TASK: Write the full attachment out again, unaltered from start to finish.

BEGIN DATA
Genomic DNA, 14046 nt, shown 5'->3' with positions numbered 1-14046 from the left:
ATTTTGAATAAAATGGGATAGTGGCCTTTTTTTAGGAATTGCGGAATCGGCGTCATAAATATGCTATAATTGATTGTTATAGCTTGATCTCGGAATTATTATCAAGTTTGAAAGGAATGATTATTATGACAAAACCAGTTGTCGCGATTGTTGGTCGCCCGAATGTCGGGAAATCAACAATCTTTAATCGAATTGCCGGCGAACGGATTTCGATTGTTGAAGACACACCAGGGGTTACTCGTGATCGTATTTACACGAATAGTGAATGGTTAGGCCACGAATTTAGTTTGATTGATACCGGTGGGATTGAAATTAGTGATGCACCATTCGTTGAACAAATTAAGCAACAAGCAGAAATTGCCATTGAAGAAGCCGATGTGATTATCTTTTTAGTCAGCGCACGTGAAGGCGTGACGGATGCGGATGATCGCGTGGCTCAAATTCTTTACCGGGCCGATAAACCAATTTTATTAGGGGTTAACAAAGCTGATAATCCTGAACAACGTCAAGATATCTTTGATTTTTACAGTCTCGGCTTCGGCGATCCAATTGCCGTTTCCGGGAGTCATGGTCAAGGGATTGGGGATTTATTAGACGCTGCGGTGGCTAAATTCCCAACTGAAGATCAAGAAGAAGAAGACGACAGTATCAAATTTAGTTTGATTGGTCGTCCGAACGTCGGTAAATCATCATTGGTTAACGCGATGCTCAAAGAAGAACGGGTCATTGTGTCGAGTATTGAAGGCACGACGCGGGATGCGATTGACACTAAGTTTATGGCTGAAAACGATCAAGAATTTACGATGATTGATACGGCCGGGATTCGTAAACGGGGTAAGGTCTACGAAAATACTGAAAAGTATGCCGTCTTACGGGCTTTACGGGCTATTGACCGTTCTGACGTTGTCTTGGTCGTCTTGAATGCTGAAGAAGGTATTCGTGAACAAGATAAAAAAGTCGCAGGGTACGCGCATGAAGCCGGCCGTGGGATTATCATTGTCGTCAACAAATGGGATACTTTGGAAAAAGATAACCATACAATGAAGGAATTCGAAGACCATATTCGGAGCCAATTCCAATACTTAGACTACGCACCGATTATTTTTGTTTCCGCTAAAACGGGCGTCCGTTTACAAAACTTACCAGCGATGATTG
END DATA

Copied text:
Genomic DNA, 14046 nt, shown 5'->3' with positions numbered 1-14046 from the left:
ATTTTGAATAAAATGGGATAGTGGCCTTTTTTTAGGAATTGCGGAATCGGCGTCATAAATATGCTATAATTGATTGTTATAGCTTGATCTCGGAATTATTATCAAGTTTGAAAGGAATGATTATTATGACAAAACCAGTTGTCGCGATTGTTGGTCGCCCGAATGTCGGGAAATCAACAATCTTTAATCGAATTGCCGGCGAACGGATTTCGATTGTTGAAGACACACCAGGGGTTACTCGTGATCGTATTTACACGAATAGTGAATGGTTAGGCCACGAATTTAGTTTGATTGATACCGGTGGGATTGAAATTAGTGATGCACCATTCGTTGAACAAATTAAGCAACAAGCAGAAATTGCCATTGAAGAAGCCGATGTGATTATCTTTTTAGTCAGCGCACGTGAAGGCGTGACGGATGCGGATGATCGCGTGGCTCAAATTCTTTACCGGGCCGATAAACCAATTTTATTAGGGGTTAACAAAGCTGATAATCCTGAACAACGTCAAGATATCTTTGATTTTTACAGTCTCGGCTTCGGCGATCCAATTGCCGTTTCCGGGAGTCATGGTCAAGGGATTGGGGATTTATTAGACGCTGCGGTGGCTAAATTCCCAACTGAAGATCAAGAAGAAGAAGACGACAGTATCAAATTTAGTTTGATTGGTCGTCCGAACGTCGGTAAATCATCATTGGTTAACGCGATGCTCAAAGAAGAACGGGTCATTGTGTCGAGTATTGAAGGCACGACGCGGGATGCGATTGACACTAAGTTTATGGCTGAAAACGATCAAGAATTTACGATGATTGATACGGCCGGGATTCGTAAACGGGGTAAGGTCTACGAAAATACTGAAAAGTATGCCGTCTTACGGGCTTTACGGGCTATTGACCGTTCTGACGTTGTCTTGGTCGTCTTGAATGCTGAAGAAGGTATTCGTGAACAAGATAAAAAAGTCGCAGGGTACGCGCATGAAGCCGGCCGTGGGATTATCATTGTCGTCAACAAATGGGATACTTTGGAAAAAGATAACCATACAATGAAGGAATTCGAAGACCATATTCGGAGCCAATTCCAATACTTAGACTACGCACCGATTATTTTTGTTTCCGCTAAAACGGGCGTCCGTTTACAAAACTTACCAGCGATGATTG